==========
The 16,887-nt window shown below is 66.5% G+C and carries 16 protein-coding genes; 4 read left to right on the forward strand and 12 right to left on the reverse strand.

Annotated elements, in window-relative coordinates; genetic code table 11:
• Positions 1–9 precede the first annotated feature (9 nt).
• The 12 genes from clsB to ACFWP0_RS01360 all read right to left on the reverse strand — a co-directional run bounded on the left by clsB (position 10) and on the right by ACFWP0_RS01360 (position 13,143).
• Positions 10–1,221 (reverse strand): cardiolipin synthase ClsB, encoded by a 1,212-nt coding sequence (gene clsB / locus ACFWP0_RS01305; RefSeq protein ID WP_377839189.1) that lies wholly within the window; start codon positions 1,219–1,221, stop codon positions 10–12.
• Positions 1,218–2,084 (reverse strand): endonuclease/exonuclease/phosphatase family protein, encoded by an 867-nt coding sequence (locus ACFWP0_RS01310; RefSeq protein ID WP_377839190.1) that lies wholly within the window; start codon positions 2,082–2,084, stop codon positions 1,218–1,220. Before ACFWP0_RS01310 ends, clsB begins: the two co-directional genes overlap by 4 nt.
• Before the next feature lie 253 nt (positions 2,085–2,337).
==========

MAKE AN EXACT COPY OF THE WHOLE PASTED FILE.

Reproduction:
The 16,887-nt window shown below is 66.5% G+C and carries 16 protein-coding genes; 4 read left to right on the forward strand and 12 right to left on the reverse strand.

Annotated elements, in window-relative coordinates; genetic code table 11:
• Positions 1–9 precede the first annotated feature (9 nt).
• The 12 genes from clsB to ACFWP0_RS01360 all read right to left on the reverse strand — a co-directional run bounded on the left by clsB (position 10) and on the right by ACFWP0_RS01360 (position 13,143).
• Positions 10–1,221 (reverse strand): cardiolipin synthase ClsB, encoded by a 1,212-nt coding sequence (gene clsB / locus ACFWP0_RS01305; RefSeq protein ID WP_377839189.1) that lies wholly within the window; start codon positions 1,219–1,221, stop codon positions 10–12.
• Positions 1,218–2,084 (reverse strand): endonuclease/exonuclease/phosphatase family protein, encoded by an 867-nt coding sequence (locus ACFWP0_RS01310; RefSeq protein ID WP_377839190.1) that lies wholly within the window; start codon positions 2,082–2,084, stop codon positions 1,218–1,220. Before ACFWP0_RS01310 ends, clsB begins: the two co-directional genes overlap by 4 nt.
• Before the next feature lie 253 nt (positions 2,085–2,337).